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Local News

July 18, 2013

Residents voice concerns about Wheelhouse

PORT NECHES — Several Port Neches residents voiced concerns about the proposed Neches Wheelhosue Restaurant project during Thursday’s meeting.

Council, after just more than an hour’s closed session, took no action on the matter. Thursday marked the fourth time council discussed the topic.

A group of investors who have formed a limited liability corporation hopes to build a riverfront restaurant adjacent to Port Neches Riverfront Park. Some see the project as a catalyst to future development along the river. Others worry the project will fail and the city will lose a valuable piece of property.

Bill Boudreaux told Council he was in favor of the project but worried, like others in attendance, about ownership of the property should the restaurant fail. The restaurant group is asking for the city to transfer ownership for a nominal cost in order to build a 3,500-square-foot open-air facility. One option is for the city to transfer ownership to the Port Neches Economic Development Corporation, who, in turn, would transfer the property to the investors.

The residents in attendance wanted to know what arrangements will be made to protect the city should the project fail. Port Neches City Manager Andrè Wimer provided a general answer before council went into executive session.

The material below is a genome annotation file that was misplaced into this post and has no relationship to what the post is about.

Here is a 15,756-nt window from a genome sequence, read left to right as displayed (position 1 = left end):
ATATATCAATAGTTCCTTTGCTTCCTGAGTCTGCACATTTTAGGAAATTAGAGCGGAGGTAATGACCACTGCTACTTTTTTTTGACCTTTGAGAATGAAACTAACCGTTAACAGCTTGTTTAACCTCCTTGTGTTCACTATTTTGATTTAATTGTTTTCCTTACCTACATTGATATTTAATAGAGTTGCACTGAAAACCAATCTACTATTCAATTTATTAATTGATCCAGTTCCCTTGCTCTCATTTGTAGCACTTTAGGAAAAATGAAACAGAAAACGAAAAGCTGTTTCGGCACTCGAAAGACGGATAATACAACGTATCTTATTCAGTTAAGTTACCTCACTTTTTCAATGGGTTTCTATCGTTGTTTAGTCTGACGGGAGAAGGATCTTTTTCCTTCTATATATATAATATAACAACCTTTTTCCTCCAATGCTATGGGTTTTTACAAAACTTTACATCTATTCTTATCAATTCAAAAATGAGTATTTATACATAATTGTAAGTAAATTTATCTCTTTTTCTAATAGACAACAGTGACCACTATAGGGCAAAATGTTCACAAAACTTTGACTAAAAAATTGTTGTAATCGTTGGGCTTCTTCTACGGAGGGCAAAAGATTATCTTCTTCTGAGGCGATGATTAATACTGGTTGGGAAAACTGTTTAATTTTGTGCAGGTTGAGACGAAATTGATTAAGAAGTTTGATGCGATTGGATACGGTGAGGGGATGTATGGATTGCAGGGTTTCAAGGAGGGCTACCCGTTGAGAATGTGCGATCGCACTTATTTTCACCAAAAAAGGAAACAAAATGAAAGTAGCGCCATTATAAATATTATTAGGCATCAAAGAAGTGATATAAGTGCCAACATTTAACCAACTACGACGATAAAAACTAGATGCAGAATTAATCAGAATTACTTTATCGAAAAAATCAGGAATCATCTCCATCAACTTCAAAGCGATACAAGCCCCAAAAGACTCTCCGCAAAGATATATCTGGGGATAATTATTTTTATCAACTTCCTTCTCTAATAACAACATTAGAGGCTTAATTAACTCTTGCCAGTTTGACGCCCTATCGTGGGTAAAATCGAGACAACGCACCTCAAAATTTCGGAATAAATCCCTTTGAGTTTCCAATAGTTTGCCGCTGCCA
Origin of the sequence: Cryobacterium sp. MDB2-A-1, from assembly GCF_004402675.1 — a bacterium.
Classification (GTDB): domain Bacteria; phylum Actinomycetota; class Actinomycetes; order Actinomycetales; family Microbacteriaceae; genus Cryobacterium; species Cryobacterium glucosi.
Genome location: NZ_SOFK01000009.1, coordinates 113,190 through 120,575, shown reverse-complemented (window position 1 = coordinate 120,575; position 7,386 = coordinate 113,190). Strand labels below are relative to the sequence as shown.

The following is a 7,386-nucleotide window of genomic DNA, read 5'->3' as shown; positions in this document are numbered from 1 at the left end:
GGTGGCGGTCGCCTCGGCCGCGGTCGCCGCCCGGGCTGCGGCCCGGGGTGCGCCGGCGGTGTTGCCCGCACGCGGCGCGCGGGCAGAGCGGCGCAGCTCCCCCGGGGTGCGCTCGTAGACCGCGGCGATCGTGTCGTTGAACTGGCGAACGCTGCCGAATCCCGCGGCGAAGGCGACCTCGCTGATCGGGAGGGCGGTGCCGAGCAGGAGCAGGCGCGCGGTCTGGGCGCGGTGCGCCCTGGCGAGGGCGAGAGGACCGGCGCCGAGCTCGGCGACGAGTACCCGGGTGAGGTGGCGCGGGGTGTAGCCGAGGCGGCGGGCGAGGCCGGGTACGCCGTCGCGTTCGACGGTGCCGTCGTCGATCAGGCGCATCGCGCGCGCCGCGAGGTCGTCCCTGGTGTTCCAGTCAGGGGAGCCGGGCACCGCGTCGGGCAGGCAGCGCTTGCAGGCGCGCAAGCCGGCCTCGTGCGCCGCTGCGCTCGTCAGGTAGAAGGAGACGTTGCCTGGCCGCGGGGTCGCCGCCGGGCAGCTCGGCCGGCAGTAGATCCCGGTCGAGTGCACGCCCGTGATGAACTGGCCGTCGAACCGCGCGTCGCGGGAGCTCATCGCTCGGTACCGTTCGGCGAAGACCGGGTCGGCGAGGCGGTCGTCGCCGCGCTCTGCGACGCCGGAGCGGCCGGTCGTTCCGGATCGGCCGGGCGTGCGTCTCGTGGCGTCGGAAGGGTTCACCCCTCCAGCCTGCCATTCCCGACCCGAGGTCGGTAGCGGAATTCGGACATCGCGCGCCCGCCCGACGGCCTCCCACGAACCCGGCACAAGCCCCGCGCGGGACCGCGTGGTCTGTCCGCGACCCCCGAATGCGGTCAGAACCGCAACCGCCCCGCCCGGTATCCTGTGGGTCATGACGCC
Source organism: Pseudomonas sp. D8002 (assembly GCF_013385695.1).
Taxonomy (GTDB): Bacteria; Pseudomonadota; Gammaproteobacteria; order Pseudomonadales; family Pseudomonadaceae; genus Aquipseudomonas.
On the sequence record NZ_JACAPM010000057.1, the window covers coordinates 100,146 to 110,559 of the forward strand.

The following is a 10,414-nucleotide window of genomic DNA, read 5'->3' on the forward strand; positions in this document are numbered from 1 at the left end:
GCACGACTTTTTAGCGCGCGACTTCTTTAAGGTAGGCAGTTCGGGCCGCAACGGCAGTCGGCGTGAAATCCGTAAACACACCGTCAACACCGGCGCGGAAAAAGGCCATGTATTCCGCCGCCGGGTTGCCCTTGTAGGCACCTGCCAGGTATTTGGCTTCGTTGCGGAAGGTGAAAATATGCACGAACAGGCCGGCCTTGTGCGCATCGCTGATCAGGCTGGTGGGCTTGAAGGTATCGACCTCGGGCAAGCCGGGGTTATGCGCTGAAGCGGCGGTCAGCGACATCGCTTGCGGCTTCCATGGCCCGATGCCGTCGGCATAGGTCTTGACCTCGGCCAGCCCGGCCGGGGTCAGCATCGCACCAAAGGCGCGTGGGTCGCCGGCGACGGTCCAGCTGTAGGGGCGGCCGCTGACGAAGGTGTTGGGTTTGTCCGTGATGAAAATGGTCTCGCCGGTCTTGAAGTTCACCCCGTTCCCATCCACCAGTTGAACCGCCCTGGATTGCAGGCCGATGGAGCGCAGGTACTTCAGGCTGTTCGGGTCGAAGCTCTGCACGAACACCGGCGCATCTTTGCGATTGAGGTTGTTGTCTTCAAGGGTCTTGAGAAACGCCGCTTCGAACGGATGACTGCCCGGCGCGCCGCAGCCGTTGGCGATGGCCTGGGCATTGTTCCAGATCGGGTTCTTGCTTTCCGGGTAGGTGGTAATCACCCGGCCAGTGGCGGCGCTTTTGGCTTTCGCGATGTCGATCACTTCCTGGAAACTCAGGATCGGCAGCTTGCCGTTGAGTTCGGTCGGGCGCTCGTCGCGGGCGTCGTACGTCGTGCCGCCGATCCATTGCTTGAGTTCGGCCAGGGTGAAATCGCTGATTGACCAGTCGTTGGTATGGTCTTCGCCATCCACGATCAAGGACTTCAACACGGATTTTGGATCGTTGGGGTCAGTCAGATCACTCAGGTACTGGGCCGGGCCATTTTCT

“For lack of a better term, there will be three layers of protection,” Wimer said. “One, the city controls the zoning. Two, deed restrictions, and three, contractual stipulations between the city and the restaurant group which would line out dates for the start of construction.”

Elton Jones, 81, was born in Port Neches and had a hand in building the boat ramp and was involved with the development of the public library. He feels the city should lease the property to the restaurant group instead of selling it.

“Lease the land if you like, but let’s not give up control,” Jones said. “That is one of the best pieces of land in the city.”

John Davenport, Place 3 councilmember, summed up the city’s position.

“We live here too and do not want to see an eyesore,” Davenport said, adding that the property was bought with the vision of riverfront development. “We’ll do what we can to have as much control as we can for the city.”

Attorney Jesse Branick is providing the city with legal counsel on the issue.

E-mail: mmeaux@panews.com

Twitter: MaryMeauxPANews

 

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